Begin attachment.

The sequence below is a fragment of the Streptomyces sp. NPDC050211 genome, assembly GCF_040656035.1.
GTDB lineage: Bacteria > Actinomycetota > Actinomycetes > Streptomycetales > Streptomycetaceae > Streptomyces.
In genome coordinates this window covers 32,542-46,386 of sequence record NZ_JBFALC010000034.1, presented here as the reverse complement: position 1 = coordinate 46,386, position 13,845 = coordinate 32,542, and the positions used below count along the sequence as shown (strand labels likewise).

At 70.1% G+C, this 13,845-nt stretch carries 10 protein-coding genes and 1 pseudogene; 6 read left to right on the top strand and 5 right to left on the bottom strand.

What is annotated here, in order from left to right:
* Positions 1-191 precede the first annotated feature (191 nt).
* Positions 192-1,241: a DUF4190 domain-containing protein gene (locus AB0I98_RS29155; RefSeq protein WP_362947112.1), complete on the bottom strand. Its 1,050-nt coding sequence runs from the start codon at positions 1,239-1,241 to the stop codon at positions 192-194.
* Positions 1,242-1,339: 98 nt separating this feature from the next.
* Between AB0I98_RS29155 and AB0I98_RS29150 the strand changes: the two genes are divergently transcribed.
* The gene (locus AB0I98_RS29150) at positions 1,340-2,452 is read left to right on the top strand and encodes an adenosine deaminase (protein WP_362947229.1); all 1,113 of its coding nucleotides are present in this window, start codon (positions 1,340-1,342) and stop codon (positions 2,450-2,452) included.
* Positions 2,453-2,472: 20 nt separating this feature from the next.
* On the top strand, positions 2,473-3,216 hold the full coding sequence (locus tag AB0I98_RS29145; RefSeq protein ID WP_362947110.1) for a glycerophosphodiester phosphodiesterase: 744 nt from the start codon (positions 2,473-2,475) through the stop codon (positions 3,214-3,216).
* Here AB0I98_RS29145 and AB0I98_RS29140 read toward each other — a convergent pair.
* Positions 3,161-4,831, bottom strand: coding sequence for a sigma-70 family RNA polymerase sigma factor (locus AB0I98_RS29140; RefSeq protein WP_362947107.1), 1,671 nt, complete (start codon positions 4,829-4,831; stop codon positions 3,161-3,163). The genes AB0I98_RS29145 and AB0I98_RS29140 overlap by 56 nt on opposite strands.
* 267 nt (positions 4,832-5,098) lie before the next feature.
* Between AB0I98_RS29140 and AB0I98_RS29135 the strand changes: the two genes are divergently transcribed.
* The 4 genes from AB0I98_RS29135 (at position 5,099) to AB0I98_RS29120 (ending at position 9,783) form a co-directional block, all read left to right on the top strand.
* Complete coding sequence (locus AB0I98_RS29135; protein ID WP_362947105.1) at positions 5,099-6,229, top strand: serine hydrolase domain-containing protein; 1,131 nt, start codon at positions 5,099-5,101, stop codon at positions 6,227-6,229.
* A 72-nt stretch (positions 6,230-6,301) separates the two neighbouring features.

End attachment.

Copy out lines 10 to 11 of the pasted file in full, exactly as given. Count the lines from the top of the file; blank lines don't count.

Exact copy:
* The gene (locus AB0I98_RS29150) at positions 1,340-2,452 is read left to right on the top strand and encodes an adenosine deaminase (protein WP_362947229.1); all 1,113 of its coding nucleotides are present in this window, start codon (positions 1,340-1,342) and stop codon (positions 2,450-2,452) included.
* Positions 2,453-2,472: 20 nt separating this feature from the next.